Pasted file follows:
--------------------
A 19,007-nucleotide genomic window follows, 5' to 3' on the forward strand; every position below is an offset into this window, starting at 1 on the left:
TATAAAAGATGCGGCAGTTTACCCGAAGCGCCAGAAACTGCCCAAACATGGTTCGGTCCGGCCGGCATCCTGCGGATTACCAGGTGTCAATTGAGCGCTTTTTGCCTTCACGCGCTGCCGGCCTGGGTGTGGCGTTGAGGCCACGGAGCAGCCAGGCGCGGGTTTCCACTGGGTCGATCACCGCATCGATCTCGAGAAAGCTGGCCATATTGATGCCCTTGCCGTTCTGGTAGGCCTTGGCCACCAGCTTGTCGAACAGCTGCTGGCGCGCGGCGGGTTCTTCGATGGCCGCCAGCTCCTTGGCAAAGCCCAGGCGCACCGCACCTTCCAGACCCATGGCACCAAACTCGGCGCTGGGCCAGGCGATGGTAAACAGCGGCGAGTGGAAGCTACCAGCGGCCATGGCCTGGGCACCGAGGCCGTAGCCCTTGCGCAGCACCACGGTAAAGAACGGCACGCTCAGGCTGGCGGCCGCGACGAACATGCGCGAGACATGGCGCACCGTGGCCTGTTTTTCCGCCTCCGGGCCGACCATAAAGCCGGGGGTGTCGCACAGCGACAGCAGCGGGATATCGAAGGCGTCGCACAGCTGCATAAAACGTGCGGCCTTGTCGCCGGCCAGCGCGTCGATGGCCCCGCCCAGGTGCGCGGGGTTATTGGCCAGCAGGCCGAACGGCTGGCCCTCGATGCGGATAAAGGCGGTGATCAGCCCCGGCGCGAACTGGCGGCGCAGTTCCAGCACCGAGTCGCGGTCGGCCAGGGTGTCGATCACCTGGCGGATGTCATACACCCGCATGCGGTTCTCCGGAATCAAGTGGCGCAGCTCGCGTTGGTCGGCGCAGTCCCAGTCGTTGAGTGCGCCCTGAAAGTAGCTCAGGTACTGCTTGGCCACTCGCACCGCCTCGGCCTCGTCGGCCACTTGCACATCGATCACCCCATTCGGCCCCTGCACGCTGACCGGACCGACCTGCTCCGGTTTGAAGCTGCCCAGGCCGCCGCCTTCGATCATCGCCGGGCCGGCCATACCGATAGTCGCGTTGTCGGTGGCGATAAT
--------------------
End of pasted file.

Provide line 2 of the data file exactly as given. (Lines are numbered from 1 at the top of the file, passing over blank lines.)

TATAAAAGATGCGGCAGTTTACCCGAAGCGCCAGAAACTGCCCAAACATGGTTCGGTCCGGCCGGCATCCTGCGGATTACCAGGTGTCAATTGAGCGCTTTTTGCCTTCACGCGCTGCCGGCCTGGGTGTGGCGTTGAGGCCACGGAGCAGCCAGGCGCGGGTTTCCACTGGGTCGATCACCGCATCGATCTCGAGAAAGCTGGCCATATTGATGCCCTTGCCGTTCTGGTAGGCCTTGGCCACCAGCTTGTCGAACAGCTGCTGGCGCGCGGCGGGTTCTTCGATGGCCGCCAGCTCCTTGGCAAAGCCCAGGCGCACCGCACCTTCCAGACCCATGGCACCAAACTCGGCGCTGGGCCAGGCGATGGTAAACAGCGGCGAGTGGAAGCTACCAGCGGCCATGGCCTGGGCACCGAGGCCGTAGCCCTTGCGCAGCACCACGGTAAAGAACGGCACGCTCAGGCTGGCGGCCGCGACGAACATGCGCGAGACATGGCGCACCGTGGCCTGTTTTTCCGCCTCCGGGCCGACCATAAAGCCGGGGGTGTCGCACAGCGACAGCAGCGGGATATCGAAGGCGTCGCACAGCTGCATAAAACGTGCGGCCTTGTCGCCGGCCAGCGCGTCGATGGCCCCGCCCAGGTGCGCGGGGTTATTGGCCAGCAGGCCGAACGGCTGGCCCTCGATGCGGATAAAGGCGGTGATCAGCCCCGGCGCGAACTGGCGGCGCAGTTCCAGCACCGAGTCGCGGTCGGCCAGGGTGTCGATCACCTGGCGGATGTCATACACCCGCATGCGGTTCTCCGGAATCAAGTGGCGCAGCTCGCGTTGGTCGGCGCAGTCCCAGTCGTTGAGTGCGCCCTGAAAGTAGCTCAGGTACTGCTTGGCCACTCGCACCGCCTCGGCCTCGTCGGCCACTTGCACATCGATCACCCCATTCGGCCCCTGCACGCTGACCGGACCGACCTGCTCCGGTTTGAAGCTGCCCAGGCCGCCGCCTTCGATCATCGCCGGGCCGGCCATACCGATAGTCGCGTTGTCGGTGGCGATAAT